National Development Plan presents major opportunities for Limerick

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John Moran, social entrepreneur and founder of financial advisory group RHH International. He is chair of LivableLimerick and former Secretary General of the Department of Finance.
John Moran, social entrepreneur and founder of financial advisory group RHH International. He is chair of LivableLimerick and former Secretary General of the Department of Finance.

 Social entrepreneur and former Secretary General of the Department of Finance John Moran gives his views on the National Development Plan.

DON’T let anyone convince you the National Development Plan (NDP) is a disaster for Limerick. In fact, it has provided the game-changer the city and the region needed.

After years of waiting, the holy grail of a truly sustainable liveable Limerick (indeed mid-west region) is closer to our grasp.

With the promised investment into rail and bus connects, Limerick can steer clear of the horrible spectre of traffic-clogged growth which has bedeviled other regions which have grown quickly.

The credit for this goes to a few key advocates who, with evidence and science, chipped quietly away against all odds and often against more popular or vocal local opinions.

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But the match is not won yet. Work still has to be done.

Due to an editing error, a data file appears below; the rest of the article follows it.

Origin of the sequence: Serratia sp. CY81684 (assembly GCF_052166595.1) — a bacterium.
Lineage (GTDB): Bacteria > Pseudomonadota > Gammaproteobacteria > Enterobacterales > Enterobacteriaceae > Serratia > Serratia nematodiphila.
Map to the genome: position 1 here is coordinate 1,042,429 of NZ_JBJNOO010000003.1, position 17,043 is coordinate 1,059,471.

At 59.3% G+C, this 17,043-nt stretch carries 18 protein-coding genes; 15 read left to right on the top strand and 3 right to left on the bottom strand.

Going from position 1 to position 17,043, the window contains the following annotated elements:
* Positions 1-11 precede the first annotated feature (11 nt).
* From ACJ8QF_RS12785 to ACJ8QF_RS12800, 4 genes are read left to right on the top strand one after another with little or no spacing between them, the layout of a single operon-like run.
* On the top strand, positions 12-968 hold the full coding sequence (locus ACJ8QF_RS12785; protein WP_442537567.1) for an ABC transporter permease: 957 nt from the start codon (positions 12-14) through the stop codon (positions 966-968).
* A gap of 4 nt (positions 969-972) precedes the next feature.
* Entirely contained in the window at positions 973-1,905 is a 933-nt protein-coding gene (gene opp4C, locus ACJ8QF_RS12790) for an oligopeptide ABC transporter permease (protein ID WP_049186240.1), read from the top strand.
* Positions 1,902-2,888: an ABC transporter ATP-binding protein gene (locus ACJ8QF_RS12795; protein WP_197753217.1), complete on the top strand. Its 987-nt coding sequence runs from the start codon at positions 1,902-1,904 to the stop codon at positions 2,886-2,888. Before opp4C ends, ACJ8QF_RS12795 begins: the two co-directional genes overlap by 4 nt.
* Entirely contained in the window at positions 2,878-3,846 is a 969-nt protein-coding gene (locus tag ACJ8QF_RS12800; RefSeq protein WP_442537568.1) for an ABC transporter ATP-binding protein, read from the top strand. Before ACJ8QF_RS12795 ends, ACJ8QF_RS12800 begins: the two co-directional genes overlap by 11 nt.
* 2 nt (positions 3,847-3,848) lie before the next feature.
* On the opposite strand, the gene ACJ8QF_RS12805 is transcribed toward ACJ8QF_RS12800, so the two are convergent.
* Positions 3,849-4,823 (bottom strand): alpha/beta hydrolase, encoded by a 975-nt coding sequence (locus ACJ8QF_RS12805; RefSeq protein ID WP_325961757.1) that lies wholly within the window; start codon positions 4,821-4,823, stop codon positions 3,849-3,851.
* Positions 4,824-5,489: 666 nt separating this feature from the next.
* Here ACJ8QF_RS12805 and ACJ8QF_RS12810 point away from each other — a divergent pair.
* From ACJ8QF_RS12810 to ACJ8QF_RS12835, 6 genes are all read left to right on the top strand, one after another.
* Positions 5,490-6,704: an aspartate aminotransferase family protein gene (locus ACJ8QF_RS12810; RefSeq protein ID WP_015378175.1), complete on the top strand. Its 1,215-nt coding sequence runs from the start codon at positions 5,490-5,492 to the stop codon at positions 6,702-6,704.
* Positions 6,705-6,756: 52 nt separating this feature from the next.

In the ten or so years since returning to Ireland, I have followed Limerick’s development closely and have seen at first-hand two conflicting views about the right path to take.

The National Development Plan (NDP) published this week finally gives a clear direction and, in my opinion, a significant boost to Limerick’s sustainable future and potential.

Firstly, the NDP decisions about new rail investment prove Ireland is really serious about giving us a backbone so that our city can safely double its population.

But, the real game changer for me is how government decided on two key mobility choices for our region.

For decades, our inner city and rural towns have been badly damaged by development which built more and more housing and located jobs at the edge of our city serviced by more and more roads and a bus service unable to cope with the challenges of sprawl.

Increasingly, local advocates argued that within our urban footprint lay underdeveloped sites and derelict buildings with huge potential for exciting new neighbourhoods. They pointed out the untapped advantages of Limerick’s unique (but largely disused) rail network but were often ridiculed as dreamers or told it simply would never happen.

Dublin’s rail projects would soak up all of the available “rail money” we were told and Limerick should just keep to what it knows best – roads.

As traffic increased, most of the Limerick officialdom and elected officials placed their remaining development chips on a square marked ‘Northern Distributor Road’, opening up plans for large scale sprawl to the far west and north east of the city and in to county Clare.

Few of our local TDs, with the notable exception of Brian Leddin, were willing to fight for rail options especially over the locally popular Northern Distributor Road to go all the way to UL.

At odds with the local orthodoxy, national government plans like Project Ireland 2040 called for bigger regional ambition based on compact growth and transport oriented development (which did not mean car transport!).